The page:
High cost of keeping district’s lights on

Falkirk Council needs to shrink its carbon footprint by cutting energy bills
Falkirk Council needs to shrink its carbon footprint by cutting energy bills

A five-year plan that could shrink its carbon footprint and save Falkirk Council £6 million on its utility bills by the start of the next decade has been agreed.

The new approach detailed in its latest Carbon Management Plan could slash carbon dioxide emissions by nearly 13,000 tonnes by 2021.

Members of the council’s executive rubber stamped the way ahead when it met.

The plan scrutinises the carbon footprint the council produces running its buildings and services.

The executive was warned if action to cut the council’s CO2 emissions is not taken now it is expected that by 2021 they will have increased by 11 per cent and result in an additional £4 million annual spend.

Now the focus is to slow the growth by nearly half to six per cent over the period by rolling out a series of projects that will reduce how much energy the council uses.

Costs associated with energy, water, transport and waste are increasing at a faster rate than the council can implement changes in use.

In her report, Rhona Geisler, director of development services, said: “We are effectively running to stand still.

“Business as usual is not an option. A step change is required to stabilise the carbon footprint. Additional projects and policies must be developed and fast tracked to implementation.

“At present Falkirk Council is short of demonstrating any substantial contribution to the national CO2 reduction targets.”

How the council operates over the next five years will be key to delivering the potential savings identified.

Ways of stabilising the growth of emissions and introducing ambitious schemes to reduce them by 2.5 per cent year on year which together could avoid costs of around £4 million will be explored - and will include:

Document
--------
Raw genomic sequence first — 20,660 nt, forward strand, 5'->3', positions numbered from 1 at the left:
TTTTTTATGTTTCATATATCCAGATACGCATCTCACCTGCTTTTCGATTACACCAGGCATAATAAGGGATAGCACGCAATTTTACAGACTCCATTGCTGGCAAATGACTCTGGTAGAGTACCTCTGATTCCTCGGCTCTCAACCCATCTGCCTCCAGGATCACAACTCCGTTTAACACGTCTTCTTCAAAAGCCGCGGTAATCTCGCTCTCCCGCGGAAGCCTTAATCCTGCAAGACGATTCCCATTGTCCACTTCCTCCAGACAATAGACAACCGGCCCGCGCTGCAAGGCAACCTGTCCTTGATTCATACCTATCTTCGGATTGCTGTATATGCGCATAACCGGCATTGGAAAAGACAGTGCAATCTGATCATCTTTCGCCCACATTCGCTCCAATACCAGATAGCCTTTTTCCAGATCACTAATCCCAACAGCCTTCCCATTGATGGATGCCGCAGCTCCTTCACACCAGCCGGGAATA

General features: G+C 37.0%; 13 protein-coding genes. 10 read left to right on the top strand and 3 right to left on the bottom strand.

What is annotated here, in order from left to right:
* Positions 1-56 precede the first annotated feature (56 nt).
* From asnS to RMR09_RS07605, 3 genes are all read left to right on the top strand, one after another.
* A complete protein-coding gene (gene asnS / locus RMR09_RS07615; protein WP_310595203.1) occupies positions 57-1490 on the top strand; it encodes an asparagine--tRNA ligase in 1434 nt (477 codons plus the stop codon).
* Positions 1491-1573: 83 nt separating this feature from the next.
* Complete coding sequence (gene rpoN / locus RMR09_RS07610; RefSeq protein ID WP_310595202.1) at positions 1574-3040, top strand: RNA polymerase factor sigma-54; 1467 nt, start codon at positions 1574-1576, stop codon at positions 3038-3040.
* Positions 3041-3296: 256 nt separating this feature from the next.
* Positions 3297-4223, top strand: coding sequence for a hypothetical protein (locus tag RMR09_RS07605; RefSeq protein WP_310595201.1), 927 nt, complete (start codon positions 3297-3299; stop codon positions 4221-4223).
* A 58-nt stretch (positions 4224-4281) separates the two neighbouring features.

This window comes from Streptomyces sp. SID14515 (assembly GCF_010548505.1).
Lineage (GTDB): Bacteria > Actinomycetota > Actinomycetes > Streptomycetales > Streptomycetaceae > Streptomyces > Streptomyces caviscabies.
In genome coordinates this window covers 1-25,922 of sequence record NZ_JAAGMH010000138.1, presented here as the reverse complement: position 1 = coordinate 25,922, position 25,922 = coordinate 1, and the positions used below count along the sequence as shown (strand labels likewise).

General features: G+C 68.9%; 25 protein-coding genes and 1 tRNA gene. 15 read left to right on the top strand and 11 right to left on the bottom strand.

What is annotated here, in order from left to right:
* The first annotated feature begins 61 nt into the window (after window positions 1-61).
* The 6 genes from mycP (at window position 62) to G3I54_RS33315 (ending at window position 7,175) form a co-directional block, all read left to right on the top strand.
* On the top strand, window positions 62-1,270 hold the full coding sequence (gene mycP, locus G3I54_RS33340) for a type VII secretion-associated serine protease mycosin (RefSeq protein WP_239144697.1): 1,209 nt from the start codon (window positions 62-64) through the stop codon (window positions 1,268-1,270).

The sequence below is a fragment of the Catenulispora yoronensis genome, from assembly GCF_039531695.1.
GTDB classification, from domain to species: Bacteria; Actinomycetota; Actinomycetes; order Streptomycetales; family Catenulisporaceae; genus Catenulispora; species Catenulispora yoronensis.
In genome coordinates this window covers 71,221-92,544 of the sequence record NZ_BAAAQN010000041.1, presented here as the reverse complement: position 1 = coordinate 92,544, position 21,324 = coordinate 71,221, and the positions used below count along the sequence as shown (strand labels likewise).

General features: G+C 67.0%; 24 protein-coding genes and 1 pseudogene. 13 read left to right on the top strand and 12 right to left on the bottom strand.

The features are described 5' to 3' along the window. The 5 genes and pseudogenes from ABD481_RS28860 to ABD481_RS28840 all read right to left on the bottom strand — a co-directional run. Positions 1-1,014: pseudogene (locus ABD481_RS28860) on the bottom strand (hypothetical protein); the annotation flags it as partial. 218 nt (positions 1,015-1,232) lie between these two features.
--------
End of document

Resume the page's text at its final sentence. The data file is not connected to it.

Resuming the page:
* ‘smarter’ use of its offices by maximising their occupancy;

* raising staff awareness about energy efficiency;

* purchasing vehicles with low CO2 emissions.

Plans already agreed, including introducing more efficient street lighting, replacing heating systems in some primary schools, installing more energy efficient equipment at Falkirk Crematorium and fitting LED lighting in high schools will push that figure to nearly £6 million.

Since the council started tracking its energy and carbon emissions eight years ago the amount used has grown steadily by around three per cent and CO2 emissions by 13 per cent.

The need to increase the size of the council operation to meet the demands of a population that has grown by four per cent, coupled with rising energy and fuel bills, has led to carbon related costs soaring from £5.9 to £10.3 million.

Falkirk is now one of only “a few” Scottish local authorities whose carbon emissions have continued to grow - overtaking all the benefits gained from carbon and financial savings delivered by projects in the past.

The Climate Change (Scotland) Act of 2009 calls for every public body in the country to contribute to national targets to cut carbon dioxide by 42 per cent and generate 100 per cent of its electricity needs by 2020.